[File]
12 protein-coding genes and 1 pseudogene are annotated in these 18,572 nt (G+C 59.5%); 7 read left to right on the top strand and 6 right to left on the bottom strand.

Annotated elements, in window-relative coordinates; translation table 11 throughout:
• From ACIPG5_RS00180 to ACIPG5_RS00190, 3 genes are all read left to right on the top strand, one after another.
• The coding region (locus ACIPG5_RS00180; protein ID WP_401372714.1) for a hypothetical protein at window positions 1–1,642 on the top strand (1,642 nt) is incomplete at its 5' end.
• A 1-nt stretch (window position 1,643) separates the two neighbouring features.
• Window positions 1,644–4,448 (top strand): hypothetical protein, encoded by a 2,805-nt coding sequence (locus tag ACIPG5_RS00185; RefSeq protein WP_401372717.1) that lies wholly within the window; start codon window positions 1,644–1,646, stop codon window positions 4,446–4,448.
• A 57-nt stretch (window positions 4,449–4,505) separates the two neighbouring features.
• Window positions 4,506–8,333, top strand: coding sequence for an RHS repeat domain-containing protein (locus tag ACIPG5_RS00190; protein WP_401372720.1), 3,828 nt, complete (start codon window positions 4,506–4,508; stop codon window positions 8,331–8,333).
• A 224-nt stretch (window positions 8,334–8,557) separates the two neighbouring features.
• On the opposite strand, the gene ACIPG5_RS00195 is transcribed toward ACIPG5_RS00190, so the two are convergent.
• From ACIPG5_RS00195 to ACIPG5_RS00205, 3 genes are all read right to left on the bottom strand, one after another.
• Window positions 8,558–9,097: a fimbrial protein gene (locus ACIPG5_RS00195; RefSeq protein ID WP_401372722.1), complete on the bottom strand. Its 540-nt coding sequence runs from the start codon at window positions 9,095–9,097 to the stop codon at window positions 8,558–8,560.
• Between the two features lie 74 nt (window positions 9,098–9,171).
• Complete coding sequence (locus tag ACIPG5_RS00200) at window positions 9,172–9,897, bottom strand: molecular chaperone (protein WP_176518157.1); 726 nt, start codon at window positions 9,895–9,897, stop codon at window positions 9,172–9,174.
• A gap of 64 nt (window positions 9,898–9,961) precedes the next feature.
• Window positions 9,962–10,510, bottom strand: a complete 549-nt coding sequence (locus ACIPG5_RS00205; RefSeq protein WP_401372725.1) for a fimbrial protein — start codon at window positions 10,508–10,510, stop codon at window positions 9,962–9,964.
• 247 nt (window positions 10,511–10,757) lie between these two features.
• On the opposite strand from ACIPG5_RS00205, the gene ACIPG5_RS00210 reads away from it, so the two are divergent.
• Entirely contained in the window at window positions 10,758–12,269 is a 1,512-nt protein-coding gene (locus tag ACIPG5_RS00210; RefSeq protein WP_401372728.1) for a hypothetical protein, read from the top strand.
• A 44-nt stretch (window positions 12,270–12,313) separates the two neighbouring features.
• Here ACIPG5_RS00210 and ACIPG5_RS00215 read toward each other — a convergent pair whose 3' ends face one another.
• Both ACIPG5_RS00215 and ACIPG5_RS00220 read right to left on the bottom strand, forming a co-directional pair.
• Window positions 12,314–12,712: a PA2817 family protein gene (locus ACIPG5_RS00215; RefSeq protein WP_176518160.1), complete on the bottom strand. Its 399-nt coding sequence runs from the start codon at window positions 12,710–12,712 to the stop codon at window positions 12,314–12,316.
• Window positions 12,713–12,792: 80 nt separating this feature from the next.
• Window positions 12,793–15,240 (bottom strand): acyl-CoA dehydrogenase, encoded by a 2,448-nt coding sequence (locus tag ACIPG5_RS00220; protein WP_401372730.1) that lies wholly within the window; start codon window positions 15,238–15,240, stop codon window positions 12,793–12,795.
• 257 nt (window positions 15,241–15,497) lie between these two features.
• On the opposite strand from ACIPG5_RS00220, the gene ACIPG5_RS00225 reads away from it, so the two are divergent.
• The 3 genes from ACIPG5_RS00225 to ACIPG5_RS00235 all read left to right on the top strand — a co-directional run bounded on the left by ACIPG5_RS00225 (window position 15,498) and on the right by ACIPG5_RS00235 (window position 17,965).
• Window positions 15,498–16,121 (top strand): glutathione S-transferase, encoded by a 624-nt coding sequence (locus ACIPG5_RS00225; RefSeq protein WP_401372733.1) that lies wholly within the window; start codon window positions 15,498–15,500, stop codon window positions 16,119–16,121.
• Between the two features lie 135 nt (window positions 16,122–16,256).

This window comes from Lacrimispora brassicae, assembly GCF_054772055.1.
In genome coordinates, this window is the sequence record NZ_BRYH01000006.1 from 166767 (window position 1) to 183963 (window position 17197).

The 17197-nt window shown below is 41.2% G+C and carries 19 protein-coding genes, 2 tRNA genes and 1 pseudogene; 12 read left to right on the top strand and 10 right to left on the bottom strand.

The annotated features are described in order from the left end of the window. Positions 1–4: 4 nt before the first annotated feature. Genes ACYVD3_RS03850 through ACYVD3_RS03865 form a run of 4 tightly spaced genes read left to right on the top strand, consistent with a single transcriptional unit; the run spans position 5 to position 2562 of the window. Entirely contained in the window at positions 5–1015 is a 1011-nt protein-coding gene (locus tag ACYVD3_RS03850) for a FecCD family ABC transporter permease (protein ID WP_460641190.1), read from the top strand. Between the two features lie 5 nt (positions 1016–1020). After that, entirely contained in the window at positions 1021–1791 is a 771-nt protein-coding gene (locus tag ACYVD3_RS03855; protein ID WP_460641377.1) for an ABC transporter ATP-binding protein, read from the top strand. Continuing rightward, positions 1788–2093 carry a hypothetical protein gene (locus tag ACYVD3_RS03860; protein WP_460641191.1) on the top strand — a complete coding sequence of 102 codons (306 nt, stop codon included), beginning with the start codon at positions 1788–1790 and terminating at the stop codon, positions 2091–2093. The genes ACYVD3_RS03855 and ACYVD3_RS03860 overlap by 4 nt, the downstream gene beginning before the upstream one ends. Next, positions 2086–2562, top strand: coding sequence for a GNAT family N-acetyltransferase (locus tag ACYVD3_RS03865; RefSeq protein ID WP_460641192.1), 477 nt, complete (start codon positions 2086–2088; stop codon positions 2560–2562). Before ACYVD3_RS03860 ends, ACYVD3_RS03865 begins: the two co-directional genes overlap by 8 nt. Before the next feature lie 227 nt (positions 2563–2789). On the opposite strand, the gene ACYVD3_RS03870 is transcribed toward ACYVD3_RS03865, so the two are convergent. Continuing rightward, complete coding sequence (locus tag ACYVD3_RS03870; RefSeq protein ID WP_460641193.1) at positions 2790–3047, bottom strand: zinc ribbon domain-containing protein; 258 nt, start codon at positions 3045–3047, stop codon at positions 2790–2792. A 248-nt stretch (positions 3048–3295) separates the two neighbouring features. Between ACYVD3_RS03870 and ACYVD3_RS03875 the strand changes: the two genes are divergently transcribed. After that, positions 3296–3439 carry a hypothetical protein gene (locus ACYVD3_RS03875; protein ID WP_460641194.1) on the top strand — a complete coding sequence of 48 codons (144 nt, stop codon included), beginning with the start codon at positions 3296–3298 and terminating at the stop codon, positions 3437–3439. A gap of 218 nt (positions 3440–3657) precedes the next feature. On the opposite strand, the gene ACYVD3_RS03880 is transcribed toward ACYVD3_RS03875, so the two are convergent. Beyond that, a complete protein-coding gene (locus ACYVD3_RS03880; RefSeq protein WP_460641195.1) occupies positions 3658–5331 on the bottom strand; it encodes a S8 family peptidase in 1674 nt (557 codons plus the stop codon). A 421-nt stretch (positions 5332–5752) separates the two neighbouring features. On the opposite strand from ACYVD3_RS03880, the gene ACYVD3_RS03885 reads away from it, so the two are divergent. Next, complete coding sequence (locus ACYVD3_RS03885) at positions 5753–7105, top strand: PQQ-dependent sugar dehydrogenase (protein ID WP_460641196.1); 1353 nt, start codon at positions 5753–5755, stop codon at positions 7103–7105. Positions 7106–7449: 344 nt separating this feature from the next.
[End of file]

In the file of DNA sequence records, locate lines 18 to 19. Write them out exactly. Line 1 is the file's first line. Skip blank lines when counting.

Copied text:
• On the opposite strand from ACIPG5_RS00205, the gene ACIPG5_RS00210 reads away from it, so the two are divergent.
• Entirely contained in the window at window positions 10,758–12,269 is a 1,512-nt protein-coding gene (locus tag ACIPG5_RS00210; RefSeq protein WP_401372728.1) for a hypothetical protein, read from the top strand.